Picture this: You’re a tourist in New York City and after a long day of sightseeing you’re looking for a bite to eat. But before you simply head into the nearest sandwich shop, you look it up on “NYC Restaurant Scrutinizer.” This mobile app isn’t your average restaurant guide: Along with food reviews, you can also see the results from restaurant inspections conducted by the New York City Department of Health and Mental Hygiene. After finding out that the sandwich shop doesn’t properly refrigerate its deli meats, you decide to go to the Chinese restaurant on the corner with an “A” grade. And delicious spring rolls to boot.
“NYC Restaurant Scrutinizer” was developed by a private app developer named Michael Boski in 2009. He beat the government agency to the punch by about three years: “ABCEats,” the health department’s own mobile app for checking restaurant grades, first appeared on iTunes in 2012.
Civic hacking and open data
Boski is a so-called civic hacker, a private citizen who taps into publicly available data to create useful apps for the general population. Since most governments endorse open data policies that disseminate such information, civic hacking is not illegal. The New York City health department, for example, has been posting its inspection results online for anyone to see since the mid-1990s. It’s worth noting that without this policy, “NYC Restaurant Scrutinizer” would not be possible. On the other hand, it was Boski, not the government, who took the first step in making the information easier to consume, which increased its value to citizens.
That is often the case: In its current form, open government data is large and complex and usually lacks the context for everyday use. But not everyone thinks civic hacking is the answer to this problem. For one thing, apps from private developers, like “NYC Restaurant Scrutinizer,” can’t guarantee the accuracy of information they provide. And they usually don’t take into account any downstream consequences that might negatively affect businesses and government agencies.
“The Dynamics of Opening Government Data”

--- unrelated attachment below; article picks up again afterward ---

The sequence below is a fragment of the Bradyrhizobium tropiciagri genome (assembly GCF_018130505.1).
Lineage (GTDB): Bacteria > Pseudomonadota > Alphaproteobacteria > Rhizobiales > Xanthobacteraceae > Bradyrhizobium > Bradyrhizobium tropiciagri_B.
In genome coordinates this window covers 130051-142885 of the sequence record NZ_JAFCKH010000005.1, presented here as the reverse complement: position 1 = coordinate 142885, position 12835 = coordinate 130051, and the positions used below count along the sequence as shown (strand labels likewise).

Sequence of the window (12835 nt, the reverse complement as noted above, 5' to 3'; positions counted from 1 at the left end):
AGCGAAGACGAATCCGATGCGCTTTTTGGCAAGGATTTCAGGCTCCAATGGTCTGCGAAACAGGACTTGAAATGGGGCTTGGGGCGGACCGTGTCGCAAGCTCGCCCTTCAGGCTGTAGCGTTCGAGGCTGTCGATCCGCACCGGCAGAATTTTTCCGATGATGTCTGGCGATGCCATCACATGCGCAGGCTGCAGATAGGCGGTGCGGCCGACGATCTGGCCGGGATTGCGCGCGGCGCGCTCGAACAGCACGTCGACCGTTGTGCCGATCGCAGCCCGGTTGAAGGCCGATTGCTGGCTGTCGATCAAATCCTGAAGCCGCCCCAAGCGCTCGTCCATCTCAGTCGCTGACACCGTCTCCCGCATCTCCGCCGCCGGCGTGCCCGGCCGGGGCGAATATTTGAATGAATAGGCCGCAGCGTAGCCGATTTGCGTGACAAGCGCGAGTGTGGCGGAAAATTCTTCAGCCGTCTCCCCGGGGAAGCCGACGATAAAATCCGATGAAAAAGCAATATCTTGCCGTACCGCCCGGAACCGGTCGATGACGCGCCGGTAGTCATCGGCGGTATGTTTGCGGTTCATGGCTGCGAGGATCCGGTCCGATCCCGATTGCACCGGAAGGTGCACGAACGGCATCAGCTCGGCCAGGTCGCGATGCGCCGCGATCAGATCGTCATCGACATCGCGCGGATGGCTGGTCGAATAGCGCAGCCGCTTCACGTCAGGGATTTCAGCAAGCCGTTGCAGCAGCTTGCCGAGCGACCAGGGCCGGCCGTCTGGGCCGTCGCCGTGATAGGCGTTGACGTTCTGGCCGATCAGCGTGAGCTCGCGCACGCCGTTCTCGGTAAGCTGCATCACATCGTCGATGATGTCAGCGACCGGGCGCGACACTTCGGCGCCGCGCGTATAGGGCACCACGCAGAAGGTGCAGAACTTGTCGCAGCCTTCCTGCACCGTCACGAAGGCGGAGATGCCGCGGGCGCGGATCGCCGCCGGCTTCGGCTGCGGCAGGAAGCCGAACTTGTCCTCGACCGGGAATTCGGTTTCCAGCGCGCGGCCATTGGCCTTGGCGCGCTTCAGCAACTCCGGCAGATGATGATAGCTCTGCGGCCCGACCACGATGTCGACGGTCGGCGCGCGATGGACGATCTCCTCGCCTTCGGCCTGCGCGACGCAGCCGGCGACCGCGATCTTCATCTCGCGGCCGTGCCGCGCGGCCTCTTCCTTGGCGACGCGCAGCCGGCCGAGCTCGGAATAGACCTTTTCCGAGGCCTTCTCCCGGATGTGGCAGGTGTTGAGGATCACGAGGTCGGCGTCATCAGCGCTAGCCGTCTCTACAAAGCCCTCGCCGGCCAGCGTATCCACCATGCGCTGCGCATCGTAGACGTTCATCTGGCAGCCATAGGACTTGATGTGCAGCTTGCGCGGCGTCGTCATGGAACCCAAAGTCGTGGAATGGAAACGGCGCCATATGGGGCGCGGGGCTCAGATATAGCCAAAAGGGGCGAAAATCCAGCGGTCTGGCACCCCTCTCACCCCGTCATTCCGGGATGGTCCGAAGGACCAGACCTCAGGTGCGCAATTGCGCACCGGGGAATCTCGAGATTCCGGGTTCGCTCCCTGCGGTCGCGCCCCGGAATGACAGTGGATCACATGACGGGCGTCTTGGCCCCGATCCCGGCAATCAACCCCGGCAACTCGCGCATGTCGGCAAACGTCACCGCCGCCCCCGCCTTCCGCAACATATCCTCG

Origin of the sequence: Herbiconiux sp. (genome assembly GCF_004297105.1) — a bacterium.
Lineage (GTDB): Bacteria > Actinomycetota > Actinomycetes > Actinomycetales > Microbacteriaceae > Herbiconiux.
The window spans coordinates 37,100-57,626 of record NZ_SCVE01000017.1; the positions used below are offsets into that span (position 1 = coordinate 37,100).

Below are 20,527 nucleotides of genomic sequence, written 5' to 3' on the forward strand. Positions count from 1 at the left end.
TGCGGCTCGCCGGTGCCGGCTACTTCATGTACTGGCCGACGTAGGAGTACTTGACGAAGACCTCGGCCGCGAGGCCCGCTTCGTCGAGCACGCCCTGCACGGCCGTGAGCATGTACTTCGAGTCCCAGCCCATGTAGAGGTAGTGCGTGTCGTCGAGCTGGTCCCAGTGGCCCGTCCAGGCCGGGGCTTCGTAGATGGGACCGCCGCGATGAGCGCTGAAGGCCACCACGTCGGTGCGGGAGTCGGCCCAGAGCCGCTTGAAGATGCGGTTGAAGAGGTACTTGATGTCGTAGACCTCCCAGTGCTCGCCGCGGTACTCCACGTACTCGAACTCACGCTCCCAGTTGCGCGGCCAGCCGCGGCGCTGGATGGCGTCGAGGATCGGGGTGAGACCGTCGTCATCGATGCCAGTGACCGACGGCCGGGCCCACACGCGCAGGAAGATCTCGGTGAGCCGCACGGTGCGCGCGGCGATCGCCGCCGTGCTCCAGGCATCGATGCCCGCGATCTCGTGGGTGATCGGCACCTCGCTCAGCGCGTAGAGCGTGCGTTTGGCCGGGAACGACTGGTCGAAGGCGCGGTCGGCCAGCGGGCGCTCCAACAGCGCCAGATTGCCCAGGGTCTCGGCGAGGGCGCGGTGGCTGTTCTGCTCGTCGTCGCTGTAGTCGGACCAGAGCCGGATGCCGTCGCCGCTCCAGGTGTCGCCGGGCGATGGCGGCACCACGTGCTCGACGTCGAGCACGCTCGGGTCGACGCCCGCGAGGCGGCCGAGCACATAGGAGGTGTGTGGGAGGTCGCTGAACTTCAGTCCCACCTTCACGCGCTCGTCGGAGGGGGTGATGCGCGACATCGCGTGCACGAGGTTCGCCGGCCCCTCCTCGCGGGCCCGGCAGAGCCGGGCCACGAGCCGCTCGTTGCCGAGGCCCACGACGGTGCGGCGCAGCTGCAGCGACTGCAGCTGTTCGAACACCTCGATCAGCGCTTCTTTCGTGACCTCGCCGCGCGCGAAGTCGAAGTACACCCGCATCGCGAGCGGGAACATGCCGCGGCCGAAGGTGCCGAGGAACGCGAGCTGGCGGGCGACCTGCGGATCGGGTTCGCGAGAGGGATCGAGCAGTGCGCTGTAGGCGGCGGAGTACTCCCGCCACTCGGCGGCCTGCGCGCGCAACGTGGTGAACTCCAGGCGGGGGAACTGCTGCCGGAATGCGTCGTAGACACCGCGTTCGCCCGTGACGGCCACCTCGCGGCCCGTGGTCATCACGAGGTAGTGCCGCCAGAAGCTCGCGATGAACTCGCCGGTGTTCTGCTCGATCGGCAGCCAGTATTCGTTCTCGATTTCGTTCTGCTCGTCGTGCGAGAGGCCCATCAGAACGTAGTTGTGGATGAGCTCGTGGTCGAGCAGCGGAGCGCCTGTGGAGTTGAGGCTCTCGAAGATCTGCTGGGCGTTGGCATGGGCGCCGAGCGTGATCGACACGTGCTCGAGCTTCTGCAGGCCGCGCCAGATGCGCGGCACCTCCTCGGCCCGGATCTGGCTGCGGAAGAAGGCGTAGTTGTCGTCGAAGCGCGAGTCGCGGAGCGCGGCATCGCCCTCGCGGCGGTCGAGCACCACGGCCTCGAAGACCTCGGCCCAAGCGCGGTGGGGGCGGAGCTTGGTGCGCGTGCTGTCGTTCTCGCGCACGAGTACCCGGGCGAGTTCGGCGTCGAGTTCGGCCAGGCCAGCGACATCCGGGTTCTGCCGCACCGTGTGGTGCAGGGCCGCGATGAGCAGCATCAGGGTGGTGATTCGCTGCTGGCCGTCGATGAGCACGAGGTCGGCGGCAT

SAP’s Public Services Industry Business Solutions team wanted to find out more about the impact of these open data initiatives on the public and private sector, so it commissioned the Center for Technology and Government (CTG), an independent research organization at the State University at Albany (SUNY) to do further research in the area. The resulting whitepaper, “The Dynamics of Opening Government Data,” examines two case studies of open government initiatives and presents four recommendations based on CTG’s findings.
One of those case studies was the previously mentioned example with the New York City health department. The other case study involved the Department of Transportation for the city of Edmonton, Canada, and its release of data on planned road construction projects.
“In both cases, it was clear that simply opening government data – making it available to the public – is not the whole story,” says Anthony Cresswell, a senior fellow at CTG. “It has longer-term consequences that are difficult to predict. In our research, we sought to come up with strategies and policies that help government agencies understand ahead of time how opening data will affect all the stakeholders involved.”
The information polity
Identifying and understanding this collection of stakeholders, what Cresswell and his colleagues call an ‘information polity,’ is one of the key aspects of the whitepaper. “An information polity includes the government agencies that create the data, employees who use the data, citizens who want access to the data, app developers who modify the data, and other stakeholders,” explains CTG senior program associate Brian Burke.
In other words, Michael Boski is part of an information polity, as are the people using his app, as are the restaurants being inspected, as is – most importantly – the government agency conducting those inspections and providing the data. “The timeliness, format, and quality of data that the government provides all affect the usability of that data for developers,” says Burke. “And it is the relationship between these information sources that ultimately influences the value of that data for the public.”
Four recommendations from CTG